Greg Thymium of the Leap Of Faith woodwinds section plays into Neumann TLM 103 D digital microphone in the low position (unseen) and a Neumann KM 184 D digital microphone in the overhead position (photo: Cheryl Fleming).
New York (May 11, 2012)—Leap of Faith, the newly Tony-nominated Broadway’ musical, is the first Broadway production to utilize digital microphone technology, according to Neumann.
The musical, which features a score by eight-time Oscar,winner Alan Menken, features a dozen Neumann digital microphones in the orchestra pits. For Leap Of Faith, sound designer John Shivers and associate sound designer/mixer David Patridge specified Neumann digital mics on the brass and woodwind sections of the orchestra, which were then fed into a Neumann DMI before reaching the DiGiCo SD7 digital console.
Leap of Faith has two separate orchestra pits, both of which use the digital microphones. The pit below the stage and directly in front of the audience contains the woodwind section, which uses four Neumann KM 184 Ds as overheads and four TLM 103 Ds in a low position, approximately 15 inches off the floor and resting at a 120-degree angle towards the instrument. The other pit is situated below and to the rear of the stage and contains the brass section, which is miked with four TLM 103 Ds in a low position similar to that of the woodwinds.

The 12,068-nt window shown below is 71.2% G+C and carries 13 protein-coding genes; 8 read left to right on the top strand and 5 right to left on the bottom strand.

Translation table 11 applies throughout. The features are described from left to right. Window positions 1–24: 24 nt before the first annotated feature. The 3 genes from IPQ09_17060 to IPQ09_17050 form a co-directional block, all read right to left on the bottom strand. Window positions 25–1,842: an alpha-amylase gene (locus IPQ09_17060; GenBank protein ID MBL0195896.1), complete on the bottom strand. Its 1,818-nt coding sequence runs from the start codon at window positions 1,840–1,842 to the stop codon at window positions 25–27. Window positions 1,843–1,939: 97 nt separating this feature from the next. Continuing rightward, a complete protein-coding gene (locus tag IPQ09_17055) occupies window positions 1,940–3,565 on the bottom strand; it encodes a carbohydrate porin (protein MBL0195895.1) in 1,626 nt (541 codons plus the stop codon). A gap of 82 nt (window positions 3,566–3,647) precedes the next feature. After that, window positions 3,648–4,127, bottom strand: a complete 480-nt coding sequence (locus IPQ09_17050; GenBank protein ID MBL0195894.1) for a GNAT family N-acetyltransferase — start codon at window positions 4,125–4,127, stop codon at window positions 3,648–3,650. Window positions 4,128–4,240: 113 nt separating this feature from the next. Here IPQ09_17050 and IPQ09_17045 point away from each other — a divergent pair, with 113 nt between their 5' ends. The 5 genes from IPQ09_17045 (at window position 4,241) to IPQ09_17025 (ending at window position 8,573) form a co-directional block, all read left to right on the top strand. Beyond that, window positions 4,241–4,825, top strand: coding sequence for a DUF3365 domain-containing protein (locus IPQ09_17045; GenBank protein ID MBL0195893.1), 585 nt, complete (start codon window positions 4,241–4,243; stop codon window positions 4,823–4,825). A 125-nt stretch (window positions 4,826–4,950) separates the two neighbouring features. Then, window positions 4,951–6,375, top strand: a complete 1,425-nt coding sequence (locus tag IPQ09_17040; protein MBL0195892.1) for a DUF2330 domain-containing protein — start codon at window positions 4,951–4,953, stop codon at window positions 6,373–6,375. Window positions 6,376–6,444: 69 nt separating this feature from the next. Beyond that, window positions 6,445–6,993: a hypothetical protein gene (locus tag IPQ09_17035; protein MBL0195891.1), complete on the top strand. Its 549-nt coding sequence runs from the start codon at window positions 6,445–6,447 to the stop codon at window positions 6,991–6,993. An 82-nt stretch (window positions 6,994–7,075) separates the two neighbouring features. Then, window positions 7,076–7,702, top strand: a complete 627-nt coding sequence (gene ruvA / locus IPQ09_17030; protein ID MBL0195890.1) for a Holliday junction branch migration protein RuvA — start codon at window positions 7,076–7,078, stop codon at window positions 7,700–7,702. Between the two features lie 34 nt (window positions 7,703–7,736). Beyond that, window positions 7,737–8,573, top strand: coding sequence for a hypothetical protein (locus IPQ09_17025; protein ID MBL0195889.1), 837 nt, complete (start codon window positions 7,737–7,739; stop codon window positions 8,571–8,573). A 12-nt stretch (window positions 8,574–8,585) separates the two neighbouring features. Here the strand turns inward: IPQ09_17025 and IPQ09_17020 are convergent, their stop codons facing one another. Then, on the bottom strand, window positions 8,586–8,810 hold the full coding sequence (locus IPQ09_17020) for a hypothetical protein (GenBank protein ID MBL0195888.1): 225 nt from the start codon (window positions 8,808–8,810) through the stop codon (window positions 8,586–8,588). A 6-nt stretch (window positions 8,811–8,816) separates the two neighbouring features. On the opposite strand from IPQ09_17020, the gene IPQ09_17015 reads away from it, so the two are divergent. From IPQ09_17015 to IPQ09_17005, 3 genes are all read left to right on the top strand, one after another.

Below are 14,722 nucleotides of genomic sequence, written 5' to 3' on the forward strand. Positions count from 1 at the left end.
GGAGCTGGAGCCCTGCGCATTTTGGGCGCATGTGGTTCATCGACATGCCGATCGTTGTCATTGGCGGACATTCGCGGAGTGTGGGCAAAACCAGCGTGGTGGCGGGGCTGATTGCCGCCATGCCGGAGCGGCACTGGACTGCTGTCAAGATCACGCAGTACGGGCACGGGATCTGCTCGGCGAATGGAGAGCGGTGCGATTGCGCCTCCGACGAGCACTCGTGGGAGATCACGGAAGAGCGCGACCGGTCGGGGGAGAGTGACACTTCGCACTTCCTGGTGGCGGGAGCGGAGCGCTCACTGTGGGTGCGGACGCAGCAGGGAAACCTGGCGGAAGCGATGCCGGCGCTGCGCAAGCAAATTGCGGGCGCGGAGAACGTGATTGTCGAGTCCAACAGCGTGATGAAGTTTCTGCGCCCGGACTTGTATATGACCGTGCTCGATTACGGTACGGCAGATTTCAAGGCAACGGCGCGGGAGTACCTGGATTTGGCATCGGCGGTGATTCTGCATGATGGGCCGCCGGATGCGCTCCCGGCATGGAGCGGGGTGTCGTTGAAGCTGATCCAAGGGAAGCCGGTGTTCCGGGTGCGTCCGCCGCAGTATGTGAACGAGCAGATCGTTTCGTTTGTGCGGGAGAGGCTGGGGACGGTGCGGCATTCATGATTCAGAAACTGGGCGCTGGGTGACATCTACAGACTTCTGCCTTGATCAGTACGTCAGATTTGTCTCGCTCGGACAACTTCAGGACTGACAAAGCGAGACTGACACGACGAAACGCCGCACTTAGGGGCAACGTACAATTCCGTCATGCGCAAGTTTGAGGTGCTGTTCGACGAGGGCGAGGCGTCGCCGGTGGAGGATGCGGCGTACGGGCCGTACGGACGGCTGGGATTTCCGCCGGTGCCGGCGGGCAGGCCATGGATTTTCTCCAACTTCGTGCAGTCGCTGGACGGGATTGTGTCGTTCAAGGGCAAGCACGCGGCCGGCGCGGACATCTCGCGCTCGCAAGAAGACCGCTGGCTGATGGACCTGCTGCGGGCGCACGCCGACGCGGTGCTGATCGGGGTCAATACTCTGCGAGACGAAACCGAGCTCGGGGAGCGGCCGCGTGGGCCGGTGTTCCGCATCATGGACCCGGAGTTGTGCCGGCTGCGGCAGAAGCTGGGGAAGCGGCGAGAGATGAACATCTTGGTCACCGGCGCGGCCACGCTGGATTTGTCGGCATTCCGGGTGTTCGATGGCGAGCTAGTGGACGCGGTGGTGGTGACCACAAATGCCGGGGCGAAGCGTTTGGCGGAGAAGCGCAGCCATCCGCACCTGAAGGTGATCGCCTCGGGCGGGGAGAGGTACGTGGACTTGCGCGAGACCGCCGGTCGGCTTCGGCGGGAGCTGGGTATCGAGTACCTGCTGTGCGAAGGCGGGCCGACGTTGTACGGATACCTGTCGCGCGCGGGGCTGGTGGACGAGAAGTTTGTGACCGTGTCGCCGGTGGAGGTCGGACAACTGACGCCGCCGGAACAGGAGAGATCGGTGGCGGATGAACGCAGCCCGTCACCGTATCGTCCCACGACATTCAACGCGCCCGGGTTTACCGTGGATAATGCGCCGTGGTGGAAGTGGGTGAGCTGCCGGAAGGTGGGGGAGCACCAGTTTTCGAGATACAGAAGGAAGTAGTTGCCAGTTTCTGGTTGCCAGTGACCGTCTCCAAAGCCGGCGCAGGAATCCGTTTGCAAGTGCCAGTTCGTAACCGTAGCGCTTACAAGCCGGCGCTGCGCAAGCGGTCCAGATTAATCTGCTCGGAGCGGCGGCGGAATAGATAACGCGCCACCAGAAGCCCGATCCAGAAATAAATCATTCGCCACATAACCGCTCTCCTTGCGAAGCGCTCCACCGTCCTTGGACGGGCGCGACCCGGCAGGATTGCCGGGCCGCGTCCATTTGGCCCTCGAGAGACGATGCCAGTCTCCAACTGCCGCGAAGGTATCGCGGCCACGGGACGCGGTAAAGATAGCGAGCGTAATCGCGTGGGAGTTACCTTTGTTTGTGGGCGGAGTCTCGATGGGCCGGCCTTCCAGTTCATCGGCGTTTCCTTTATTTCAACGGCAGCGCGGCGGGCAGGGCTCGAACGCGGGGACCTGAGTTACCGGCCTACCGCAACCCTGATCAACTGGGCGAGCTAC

“We had already specified the analog versions of these microphones when Masque Sound brought up the possibility of our using digital microphones on this show,” Shivers recalls. “We jumped at the chance to use them since I am always interested in increasing the overall sound quality of the production. We didn’t get a chance to A/B these against their analog counterparts in a controlled environment, but my sense is that there is an increased clarity and transparency to these microphones.”
“These microphones exhibit an open, detailed sound,” Patridge adds. “I think additional clarity is evident in the high frequency range and the microphones themselves require less EQ. As for the noise floor, it is non-existent: these microphones are absolutely pristine.”
According to Patridge, “The pit can be a difficult area to access, and during sound checks, I often have to send somebody in there to ensure there is no shelving or padding on the mics. With the Neumann digital mics, I can control all these settings from software interface on the console, which saves time and gives my production team one less thing to worry about.”